Near-Extinct Spider Monkey Spotted - Brown Spider Monkey, Ateles hybridus brunneus [LiveScience 2012-01-26]
[Photo] Brown Spider Monkey, Ateles hybridus brunneus. A brown spider monkey hangs by its tail CREDIT: Nestor Roncancio/WCS.
Researchers have spotted one of the rarest primates on Earth in a national park in Colombia.
A subspecies of the brown spider monkey (A. h. brunneus) was seen in Colombia's Selva de Florencia National Park, the only national protected area with a confirmed population of the critically endangered monkeys.
When the park was created in 2005, the only known A. h. brunneus in the region was living in captivity, and the monkeys were thought extinct in the area.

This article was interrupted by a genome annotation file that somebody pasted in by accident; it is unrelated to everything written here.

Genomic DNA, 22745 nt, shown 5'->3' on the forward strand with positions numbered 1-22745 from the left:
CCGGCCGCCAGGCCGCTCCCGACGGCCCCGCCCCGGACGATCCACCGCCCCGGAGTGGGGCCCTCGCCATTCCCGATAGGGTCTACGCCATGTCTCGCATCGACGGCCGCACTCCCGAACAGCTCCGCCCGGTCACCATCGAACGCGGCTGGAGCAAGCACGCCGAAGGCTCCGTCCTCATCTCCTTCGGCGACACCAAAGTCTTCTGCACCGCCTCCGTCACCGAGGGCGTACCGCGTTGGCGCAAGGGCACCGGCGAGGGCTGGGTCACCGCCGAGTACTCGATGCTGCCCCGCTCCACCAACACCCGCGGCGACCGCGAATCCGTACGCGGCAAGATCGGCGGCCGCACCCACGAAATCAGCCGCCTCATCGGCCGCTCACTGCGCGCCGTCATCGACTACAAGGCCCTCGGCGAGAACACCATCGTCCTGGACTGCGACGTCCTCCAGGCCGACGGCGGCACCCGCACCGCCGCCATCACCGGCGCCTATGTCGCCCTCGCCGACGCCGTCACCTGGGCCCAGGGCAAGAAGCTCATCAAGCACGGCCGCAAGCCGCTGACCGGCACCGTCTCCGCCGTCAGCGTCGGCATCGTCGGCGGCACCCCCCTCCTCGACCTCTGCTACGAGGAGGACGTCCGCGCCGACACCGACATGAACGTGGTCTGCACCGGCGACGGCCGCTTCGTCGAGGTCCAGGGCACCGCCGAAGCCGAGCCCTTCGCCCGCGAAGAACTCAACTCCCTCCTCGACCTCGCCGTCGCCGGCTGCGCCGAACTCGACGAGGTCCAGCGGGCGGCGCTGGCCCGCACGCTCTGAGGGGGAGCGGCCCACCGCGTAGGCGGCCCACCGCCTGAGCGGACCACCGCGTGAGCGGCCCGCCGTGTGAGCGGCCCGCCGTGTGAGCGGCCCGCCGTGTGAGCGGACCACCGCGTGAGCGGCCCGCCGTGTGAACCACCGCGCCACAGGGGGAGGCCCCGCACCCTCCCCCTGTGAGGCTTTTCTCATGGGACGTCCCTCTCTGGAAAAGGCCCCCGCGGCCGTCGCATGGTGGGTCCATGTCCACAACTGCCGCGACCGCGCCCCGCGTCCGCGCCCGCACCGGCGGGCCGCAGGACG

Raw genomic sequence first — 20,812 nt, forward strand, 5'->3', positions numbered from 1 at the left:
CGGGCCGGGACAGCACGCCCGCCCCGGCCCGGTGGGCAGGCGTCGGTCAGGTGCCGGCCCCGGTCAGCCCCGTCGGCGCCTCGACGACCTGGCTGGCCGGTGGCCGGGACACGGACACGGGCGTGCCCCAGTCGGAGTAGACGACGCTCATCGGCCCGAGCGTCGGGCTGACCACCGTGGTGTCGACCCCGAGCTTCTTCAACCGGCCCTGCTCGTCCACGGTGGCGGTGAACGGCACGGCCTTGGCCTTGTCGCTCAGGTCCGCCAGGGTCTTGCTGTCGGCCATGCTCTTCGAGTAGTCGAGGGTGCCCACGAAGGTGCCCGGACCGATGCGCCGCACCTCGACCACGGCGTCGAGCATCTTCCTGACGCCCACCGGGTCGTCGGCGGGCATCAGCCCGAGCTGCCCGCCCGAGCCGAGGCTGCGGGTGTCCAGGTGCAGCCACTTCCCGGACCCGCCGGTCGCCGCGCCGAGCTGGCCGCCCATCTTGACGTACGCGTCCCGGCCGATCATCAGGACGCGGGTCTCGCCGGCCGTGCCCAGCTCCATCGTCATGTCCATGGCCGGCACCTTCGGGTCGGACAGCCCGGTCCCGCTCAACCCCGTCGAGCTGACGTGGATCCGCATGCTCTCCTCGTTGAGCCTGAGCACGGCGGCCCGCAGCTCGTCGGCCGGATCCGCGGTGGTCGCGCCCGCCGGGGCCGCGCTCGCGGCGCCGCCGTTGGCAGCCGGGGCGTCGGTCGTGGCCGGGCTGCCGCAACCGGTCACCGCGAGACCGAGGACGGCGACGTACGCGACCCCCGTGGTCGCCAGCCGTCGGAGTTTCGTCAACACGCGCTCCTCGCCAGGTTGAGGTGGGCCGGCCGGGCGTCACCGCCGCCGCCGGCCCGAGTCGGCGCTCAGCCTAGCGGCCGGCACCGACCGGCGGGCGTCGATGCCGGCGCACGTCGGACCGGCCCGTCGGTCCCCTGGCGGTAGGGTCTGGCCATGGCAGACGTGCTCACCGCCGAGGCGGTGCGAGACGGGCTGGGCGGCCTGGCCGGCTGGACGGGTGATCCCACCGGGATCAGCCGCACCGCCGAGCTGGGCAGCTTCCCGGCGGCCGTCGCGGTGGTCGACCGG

Yet in November 2011, a local farmer reported the possible presence of the species, setting off a furious search for the rare primates, during which park officials and researchers with the Wildlife Conservation Society spotted at least two individuals living in Selva de Florencia.
The population has dropped by at least 80 percent over the last five decades, and is continuing to decline, according to the IUCN.
"The fact that the species was found in a protected area gives conservationists hope that populations will be safeguarded and can perhaps even grow in number," Julie Kunen, director of Latin America and Caribbean programs for the WCS, said in a statement.
Brown spider monkeys spend much of their time high up in trees, foraging for ripe fruit, suspended in the branches with the help of their long, slender limbs and prehensile tails.
With limbs and tails splayed out in the canopy, the monkeys often look as though they have five limbs — thus the name spider monkey.
Like other spider monkeys, the brown spider monkey reproduces slowly. Typically the monkeys give birth to a single baby only once every three or four years.